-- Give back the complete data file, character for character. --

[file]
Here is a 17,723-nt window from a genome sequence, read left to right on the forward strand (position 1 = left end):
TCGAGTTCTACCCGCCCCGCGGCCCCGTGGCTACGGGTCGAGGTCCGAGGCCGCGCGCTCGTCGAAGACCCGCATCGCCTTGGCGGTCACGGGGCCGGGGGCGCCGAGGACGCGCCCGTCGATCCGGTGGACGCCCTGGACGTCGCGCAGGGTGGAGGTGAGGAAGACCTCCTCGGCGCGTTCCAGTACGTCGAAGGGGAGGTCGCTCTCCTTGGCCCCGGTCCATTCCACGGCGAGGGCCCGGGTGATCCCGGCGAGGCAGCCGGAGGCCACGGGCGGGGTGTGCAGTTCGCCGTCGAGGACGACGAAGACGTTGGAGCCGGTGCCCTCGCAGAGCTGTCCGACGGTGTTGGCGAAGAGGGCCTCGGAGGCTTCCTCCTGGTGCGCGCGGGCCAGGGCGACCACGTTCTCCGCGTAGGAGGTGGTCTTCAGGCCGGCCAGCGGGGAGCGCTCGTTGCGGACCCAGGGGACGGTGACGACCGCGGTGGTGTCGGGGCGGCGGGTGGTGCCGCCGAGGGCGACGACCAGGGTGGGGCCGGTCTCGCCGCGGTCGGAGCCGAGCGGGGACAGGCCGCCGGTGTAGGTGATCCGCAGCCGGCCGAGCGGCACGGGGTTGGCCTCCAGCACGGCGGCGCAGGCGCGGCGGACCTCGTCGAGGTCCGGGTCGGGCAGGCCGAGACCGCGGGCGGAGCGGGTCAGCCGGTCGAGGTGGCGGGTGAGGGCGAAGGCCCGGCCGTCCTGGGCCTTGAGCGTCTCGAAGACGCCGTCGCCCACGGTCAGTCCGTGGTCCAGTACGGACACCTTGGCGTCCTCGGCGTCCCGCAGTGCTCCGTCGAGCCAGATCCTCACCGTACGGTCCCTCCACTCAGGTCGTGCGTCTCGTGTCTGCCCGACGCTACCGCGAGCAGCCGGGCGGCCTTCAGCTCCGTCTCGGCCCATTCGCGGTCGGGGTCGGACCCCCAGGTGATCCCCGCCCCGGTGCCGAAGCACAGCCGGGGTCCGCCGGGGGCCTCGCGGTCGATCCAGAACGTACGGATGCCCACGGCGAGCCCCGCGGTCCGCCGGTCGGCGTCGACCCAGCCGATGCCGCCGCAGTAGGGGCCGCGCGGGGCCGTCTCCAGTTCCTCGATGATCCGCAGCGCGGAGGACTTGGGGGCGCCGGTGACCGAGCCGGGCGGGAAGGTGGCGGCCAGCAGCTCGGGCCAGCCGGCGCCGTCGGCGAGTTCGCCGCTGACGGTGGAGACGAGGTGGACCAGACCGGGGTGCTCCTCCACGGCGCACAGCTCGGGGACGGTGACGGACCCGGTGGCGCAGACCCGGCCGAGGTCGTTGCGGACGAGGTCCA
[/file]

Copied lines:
Here is a 17,723-nt window from a genome sequence, read left to right on the forward strand (position 1 = left end):
TCGAGTTCTACCCGCCCCGCGGCCCCGTGGCTACGGGTCGAGGTCCGAGGCCGCGCGCTCGTCGAAGACCCGCATCGCCTTGGCGGTCACGGGGCCGGGGGCGCCGAGGACGCGCCCGTCGATCCGGTGGACGCCCTGGACGTCGCGCAGGGTGGAGGTGAGGAAGACCTCCTCGGCGCGTTCCAGTACGTCGAAGGGGAGGTCGCTCTCCTTGGCCCCGGTCCATTCCACGGCGAGGGCCCGGGTGATCCCGGCGAGGCAGCCGGAGGCCACGGGCGGGGTGTGCAGTTCGCCGTCGAGGACGACGAAGACGTTGGAGCCGGTGCCCTCGCAGAGCTGTCCGACGGTGTTGGCGAAGAGGGCCTCGGAGGCTTCCTCCTGGTGCGCGCGGGCCAGGGCGACCACGTTCTCCGCGTAGGAGGTGGTCTTCAGGCCGGCCAGCGGGGAGCGCTCGTTGCGGACCCAGGGGACGGTGACGACCGCGGTGGTGTCGGGGCGGCGGGTGGTGCCGCCGAGGGCGACGACCAGGGTGGGGCCGGTCTCGCCGCGGTCGGAGCCGAGCGGGGACAGGCCGCCGGTGTAGGTGATCCGCAGCCGGCCGAGCGGCACGGGGTTGGCCTCCAGCACGGCGGCGCAGGCGCGGCGGACCTCGTCGAGGTCCGGGTCGGGCAGGCCGAGACCGCGGGCGGAGCGGGTCAGCCGGTCGAGGTGGCGGGTGAGGGCGAAGGCCCGGCCGTCCTGGGCCTTGAGCGTCTCGAAGACGCCGTCGCCCACGGTCAGTCCGTGGTCCAGTACGGACACCTTGGCGTCCTCGGCGTCCCGCAGTGCTCCGTCGAGCCAGATCCTCACCGTACGGTCCCTCCACTCAGGTCGTGCGTCTCGTGTCTGCCCGACGCTACCGCGAGCAGCCGGGCGGCCTTCAGCTCCGTCTCGGCCCATTCGCGGTCGGGGTCGGACCCCCAGGTGATCCCCGCCCCGGTGCCGAAGCACAGCCGGGGTCCGCCGGGGGCCTCGCGGTCGATCCAGAACGTACGGATGCCCACGGCGAGCCCCGCGGTCCGCCGGTCGGCGTCGACCCAGCCGATGCCGCCGCAGTAGGGGCCGCGCGGGGCCGTCTCCAGTTCCTCGATGATCCGCAGCGCGGAGGACTTGGGGGCGCCGGTGACCGAGCCGGGCGGGAAGGTGGCGGCCAGCAGCTCGGGCCAGCCGGCGCCGTCGGCGAGTTCGCCGCTGACGGTGGAGACGAGGTGGACCAGACCGGGGTGCTCCTCCACGGCGCACAGCTCGGGGACGGTGACGGACCCGGTGGCGCAGACCCGGCCGAGGTCGTTGCGGACGAGGTCCA